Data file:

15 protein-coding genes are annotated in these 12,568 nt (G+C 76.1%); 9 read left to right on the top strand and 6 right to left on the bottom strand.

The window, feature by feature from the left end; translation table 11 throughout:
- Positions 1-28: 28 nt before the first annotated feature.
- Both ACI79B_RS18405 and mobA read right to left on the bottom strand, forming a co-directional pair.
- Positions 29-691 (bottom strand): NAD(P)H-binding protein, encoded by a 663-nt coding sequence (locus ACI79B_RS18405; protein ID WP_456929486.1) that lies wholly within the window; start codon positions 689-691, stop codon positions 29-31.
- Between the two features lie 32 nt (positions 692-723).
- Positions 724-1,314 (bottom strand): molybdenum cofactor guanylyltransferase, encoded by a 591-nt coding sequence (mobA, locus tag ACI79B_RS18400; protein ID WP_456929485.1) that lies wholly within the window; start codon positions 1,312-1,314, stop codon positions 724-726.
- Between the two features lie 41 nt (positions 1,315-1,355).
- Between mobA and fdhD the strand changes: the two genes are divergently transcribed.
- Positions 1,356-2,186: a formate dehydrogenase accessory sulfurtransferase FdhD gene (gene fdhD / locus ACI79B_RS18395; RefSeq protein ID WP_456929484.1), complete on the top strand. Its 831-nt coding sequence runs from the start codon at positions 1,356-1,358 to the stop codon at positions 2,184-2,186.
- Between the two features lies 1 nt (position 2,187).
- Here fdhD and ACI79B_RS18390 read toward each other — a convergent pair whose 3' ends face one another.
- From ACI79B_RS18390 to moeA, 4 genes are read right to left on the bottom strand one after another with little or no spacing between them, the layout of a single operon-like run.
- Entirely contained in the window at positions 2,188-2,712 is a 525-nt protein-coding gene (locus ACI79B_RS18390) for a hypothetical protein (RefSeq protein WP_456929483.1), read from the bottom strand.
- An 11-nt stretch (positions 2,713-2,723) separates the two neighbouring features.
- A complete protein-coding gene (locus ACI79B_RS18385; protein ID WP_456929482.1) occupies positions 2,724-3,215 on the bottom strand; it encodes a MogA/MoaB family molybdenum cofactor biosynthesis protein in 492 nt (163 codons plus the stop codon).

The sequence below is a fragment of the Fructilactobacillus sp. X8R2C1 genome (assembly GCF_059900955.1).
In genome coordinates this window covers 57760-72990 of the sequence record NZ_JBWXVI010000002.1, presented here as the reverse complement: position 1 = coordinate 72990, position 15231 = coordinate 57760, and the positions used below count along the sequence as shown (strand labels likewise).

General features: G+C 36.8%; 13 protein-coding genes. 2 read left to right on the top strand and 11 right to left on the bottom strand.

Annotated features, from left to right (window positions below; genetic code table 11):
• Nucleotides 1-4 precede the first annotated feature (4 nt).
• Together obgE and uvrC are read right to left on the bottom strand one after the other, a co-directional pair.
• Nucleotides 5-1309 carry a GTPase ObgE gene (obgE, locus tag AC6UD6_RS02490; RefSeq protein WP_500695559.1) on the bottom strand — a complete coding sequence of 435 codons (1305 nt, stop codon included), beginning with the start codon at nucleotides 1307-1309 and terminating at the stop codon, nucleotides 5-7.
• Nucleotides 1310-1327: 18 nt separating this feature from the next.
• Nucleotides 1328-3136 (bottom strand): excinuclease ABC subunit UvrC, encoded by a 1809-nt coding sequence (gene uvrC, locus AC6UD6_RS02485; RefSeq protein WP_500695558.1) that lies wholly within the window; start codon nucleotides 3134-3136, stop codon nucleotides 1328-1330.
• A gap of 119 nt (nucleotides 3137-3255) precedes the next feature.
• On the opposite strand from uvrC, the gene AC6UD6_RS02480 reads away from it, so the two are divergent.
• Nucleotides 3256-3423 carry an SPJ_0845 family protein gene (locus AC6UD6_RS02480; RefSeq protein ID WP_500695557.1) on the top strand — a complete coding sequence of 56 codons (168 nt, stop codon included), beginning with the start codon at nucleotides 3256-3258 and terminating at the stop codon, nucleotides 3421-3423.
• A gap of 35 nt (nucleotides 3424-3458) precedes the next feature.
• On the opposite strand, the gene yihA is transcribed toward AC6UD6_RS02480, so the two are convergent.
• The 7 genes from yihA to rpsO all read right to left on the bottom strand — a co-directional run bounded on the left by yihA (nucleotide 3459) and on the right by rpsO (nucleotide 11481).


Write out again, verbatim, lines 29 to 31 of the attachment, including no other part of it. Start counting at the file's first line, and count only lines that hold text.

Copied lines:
• A gap of 35 nt (nucleotides 3424-3458) precedes the next feature.
• On the opposite strand, the gene yihA is transcribed toward AC6UD6_RS02480, so the two are convergent.
• The 7 genes from yihA to rpsO all read right to left on the bottom strand — a co-directional run bounded on the left by yihA (nucleotide 3459) and on the right by rpsO (nucleotide 11481).